Ajiro Bamboo Velobike: A "Grown Vehicle" That's Farmed, Not Factory-Made
Images: Alexander Vittouris on Australian Design Awards
Bamboo may seem like a questionable material for making bikes, but we've seen our share of great bamboo bikes -- and hey, there's even DIY bamboo bike-building classes out there. Taking advantage of bamboo's qualities as a lightweight, strong, quickly renewable resource, comes this concept velobike from Australian design student Alexander Vittouris, which is intended to be grown, rather than manufactured.
In response to the relatively high energy costs of metal and assembly of conventional bikes, the Ajiro bike integrates bamboo's natural flexibility and growth process into its product life cycle. Turning to arborsculpture techniques, Vittouris envisions rows of these bamboo bike frames growing and being 'farmed' as they are gradually sculpted into the final form.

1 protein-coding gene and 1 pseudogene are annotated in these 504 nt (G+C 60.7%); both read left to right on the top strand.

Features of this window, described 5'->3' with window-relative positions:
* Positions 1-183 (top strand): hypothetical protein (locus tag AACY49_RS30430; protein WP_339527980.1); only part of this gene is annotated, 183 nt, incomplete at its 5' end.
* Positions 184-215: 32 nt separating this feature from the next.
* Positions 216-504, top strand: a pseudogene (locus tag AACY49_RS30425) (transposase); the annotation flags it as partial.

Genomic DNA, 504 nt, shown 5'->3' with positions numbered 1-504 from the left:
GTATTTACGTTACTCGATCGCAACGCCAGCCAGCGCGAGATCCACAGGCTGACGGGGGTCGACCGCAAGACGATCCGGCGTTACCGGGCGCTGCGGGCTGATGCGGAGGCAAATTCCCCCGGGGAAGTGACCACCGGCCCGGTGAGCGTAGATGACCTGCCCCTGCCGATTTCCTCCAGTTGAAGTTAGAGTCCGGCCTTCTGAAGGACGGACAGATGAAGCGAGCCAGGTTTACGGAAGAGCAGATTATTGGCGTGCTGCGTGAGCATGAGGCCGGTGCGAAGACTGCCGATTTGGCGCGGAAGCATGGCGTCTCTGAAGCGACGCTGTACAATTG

As State of Green details, the Ajiro will be a "grown vehicle" that will be molded by an inner skeleton frame via tension, so that variations from the growth process will be not have to be corrected by energy-intensive methods like steam- or heat-bending.
In addition, the Ajiro features a lush canopy and under-seat storage that is also made from woven bamboo. As Vittouris explains for the Australian Design Awards, the Ajiro also features some other improvements over typical velobikes:
The velomobile concept provides a natural source of human power, bridging the gap between car and bicycle by providing on-board storage and canopy protection for the rider. Simplifying the package, the [Ajiro's] rear wheels act as the steering mechanism, with the front wheel providing power input. This removes complexity of many recumbent vehicles reliant on derailleur systems. For stability at the low speeds proposed for urban use, most of the rider weight is positioned over the rear wheels.
Other companies are already thinking about down the "grown, not made" route. Overall, the Ajiro couples lovely design with an intelligent re-thinking of how transportation -- even a sustainable mode like biking -- can be re-designed to make its manufacture less energy-intensive and polluting, and more in harmony with natural processes and materials.
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